One of the men in the viral video of England fans singing anti-semitic songs and performing Nazi salutes at a Russian bar before a World Cup match has been sentenced in Leicester.
Michael Herbert, 57, was handed a five-year ban by the Leicester Magistrates Court while two others captured on film will learn their fate on Tuesday.
The incident occurred in Volgograd — formerly Stalingrad — ahead of England’s opening match against Tunisia last week and it’s only the latest in a series of bigoted acts observed at the World Cup. In a separate event on June 17 near Moscow, a 25-year-old England fan was seen giving a Nazi salute and was subsequently given a three-year ban. Mexico supporters have also received punishment for an anti-gay chant during its victory over Germany, and soccer legend Diego Maradona was heavily criticized for making a racist gesture towards a young fan ahead of Argentina’s opening match with Iceland.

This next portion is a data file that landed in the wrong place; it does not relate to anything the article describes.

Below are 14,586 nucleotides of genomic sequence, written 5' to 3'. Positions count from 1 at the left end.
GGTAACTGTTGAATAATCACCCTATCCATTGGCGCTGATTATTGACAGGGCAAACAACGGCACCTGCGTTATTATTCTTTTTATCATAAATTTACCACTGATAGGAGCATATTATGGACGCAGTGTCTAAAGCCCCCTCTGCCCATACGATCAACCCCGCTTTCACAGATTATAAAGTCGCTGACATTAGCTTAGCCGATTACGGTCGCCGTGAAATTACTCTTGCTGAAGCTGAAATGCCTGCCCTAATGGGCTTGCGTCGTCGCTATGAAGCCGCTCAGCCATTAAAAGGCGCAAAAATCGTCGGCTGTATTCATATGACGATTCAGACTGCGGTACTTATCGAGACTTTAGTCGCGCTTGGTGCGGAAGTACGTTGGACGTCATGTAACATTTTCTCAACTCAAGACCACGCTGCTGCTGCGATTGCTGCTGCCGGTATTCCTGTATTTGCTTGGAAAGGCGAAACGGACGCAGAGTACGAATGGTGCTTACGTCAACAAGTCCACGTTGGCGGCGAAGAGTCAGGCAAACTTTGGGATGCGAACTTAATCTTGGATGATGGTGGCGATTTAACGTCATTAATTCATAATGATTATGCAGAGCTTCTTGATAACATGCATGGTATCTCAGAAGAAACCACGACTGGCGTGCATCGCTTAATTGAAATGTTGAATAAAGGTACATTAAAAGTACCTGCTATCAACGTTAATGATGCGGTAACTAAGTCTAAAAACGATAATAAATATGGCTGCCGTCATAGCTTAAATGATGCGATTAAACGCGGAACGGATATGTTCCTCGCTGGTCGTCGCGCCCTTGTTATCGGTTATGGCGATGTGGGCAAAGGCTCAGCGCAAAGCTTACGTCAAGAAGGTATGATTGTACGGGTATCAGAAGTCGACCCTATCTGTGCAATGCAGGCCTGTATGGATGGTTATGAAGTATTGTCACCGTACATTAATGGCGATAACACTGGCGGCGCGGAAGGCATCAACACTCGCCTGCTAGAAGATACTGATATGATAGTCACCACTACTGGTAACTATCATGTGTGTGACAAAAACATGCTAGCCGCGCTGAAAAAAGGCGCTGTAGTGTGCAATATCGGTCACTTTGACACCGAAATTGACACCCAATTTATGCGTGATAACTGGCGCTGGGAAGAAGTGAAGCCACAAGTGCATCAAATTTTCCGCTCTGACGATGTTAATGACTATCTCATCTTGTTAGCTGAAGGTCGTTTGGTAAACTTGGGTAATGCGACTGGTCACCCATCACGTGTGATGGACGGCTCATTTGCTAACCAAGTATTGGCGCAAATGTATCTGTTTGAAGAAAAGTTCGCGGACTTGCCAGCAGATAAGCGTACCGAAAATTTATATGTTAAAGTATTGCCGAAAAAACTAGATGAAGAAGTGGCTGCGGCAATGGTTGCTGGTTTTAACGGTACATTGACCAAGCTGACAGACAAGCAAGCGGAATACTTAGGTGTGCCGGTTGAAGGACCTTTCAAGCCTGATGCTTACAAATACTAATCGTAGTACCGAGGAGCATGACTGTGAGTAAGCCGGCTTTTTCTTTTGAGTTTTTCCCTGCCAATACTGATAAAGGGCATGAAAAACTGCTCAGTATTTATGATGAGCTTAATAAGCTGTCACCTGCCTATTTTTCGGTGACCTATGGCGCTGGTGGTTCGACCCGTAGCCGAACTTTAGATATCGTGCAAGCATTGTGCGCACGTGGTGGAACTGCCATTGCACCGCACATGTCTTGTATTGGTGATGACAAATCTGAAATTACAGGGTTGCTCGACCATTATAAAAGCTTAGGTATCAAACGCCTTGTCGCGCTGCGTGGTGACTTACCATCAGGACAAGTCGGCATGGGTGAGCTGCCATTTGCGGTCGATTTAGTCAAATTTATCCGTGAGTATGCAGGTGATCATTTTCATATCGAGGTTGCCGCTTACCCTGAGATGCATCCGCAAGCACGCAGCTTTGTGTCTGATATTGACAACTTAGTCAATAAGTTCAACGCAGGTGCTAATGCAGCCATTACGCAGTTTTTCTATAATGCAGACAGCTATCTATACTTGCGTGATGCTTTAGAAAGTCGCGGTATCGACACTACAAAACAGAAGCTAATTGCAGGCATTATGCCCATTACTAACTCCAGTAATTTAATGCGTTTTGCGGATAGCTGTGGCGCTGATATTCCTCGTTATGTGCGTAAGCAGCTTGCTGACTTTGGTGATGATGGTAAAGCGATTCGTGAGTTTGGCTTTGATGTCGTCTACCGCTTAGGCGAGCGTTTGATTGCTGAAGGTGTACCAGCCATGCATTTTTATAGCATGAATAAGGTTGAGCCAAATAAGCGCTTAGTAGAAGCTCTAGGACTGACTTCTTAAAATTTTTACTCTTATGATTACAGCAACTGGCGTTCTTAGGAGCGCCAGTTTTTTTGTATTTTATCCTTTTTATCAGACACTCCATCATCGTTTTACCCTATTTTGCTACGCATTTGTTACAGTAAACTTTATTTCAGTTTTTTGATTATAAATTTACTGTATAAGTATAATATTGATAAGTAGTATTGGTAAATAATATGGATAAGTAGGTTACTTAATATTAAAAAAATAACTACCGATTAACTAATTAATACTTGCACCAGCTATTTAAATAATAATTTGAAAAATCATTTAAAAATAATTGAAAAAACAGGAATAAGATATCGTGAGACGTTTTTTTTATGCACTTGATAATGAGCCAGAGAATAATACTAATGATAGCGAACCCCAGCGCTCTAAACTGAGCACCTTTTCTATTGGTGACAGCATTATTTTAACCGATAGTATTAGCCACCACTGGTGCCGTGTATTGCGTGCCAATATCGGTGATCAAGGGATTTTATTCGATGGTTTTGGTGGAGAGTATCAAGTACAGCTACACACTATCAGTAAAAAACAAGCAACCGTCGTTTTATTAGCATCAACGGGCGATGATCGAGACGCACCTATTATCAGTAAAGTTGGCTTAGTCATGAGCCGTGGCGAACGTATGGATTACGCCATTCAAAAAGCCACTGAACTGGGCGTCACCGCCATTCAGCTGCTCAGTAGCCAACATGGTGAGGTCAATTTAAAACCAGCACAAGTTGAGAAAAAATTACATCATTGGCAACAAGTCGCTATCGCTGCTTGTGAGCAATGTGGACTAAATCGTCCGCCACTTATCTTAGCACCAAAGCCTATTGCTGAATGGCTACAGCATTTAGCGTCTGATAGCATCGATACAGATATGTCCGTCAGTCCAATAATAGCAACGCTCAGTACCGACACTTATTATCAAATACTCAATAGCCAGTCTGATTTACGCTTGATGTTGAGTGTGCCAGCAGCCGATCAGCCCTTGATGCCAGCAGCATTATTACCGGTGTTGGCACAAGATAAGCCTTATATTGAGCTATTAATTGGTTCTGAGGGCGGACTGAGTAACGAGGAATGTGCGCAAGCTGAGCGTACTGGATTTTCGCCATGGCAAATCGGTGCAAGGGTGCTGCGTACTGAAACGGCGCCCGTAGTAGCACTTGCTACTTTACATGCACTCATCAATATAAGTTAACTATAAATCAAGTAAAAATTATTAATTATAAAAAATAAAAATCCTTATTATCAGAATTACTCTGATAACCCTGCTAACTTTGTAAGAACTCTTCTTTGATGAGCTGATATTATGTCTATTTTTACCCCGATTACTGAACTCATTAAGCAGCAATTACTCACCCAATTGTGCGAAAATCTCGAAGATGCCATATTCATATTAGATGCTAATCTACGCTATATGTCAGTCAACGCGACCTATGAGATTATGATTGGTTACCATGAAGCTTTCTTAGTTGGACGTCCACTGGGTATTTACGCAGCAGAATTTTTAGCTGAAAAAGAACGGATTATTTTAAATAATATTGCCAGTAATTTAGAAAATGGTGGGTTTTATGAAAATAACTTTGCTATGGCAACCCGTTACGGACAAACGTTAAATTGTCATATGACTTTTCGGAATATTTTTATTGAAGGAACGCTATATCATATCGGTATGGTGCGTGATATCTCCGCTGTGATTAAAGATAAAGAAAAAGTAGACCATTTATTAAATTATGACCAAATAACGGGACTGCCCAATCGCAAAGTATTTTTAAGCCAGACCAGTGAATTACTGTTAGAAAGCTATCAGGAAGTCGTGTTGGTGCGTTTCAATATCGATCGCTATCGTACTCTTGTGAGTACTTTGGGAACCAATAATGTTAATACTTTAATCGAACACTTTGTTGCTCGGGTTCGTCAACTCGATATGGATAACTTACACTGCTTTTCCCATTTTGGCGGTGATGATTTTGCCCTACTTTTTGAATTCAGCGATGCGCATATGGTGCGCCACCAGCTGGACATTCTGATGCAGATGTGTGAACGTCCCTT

In the United Kingdom, soccer fans can be prosecuted under the Football Spectators Act 1989, which has sought to curb hooliganism within England and Wales as well as at international matches.
Fans can face bans of multiple years which keep them from the areas around stadiums on game days while also blocking international travel to cities where national clubs are playing.
The latest bans follow condemnations from fans, media and the English Football Association alike.
England continued its blistering start at the World Cup on Sunday with a 6-1 victory over Panama to move into a tie with Belgium atop Group G.
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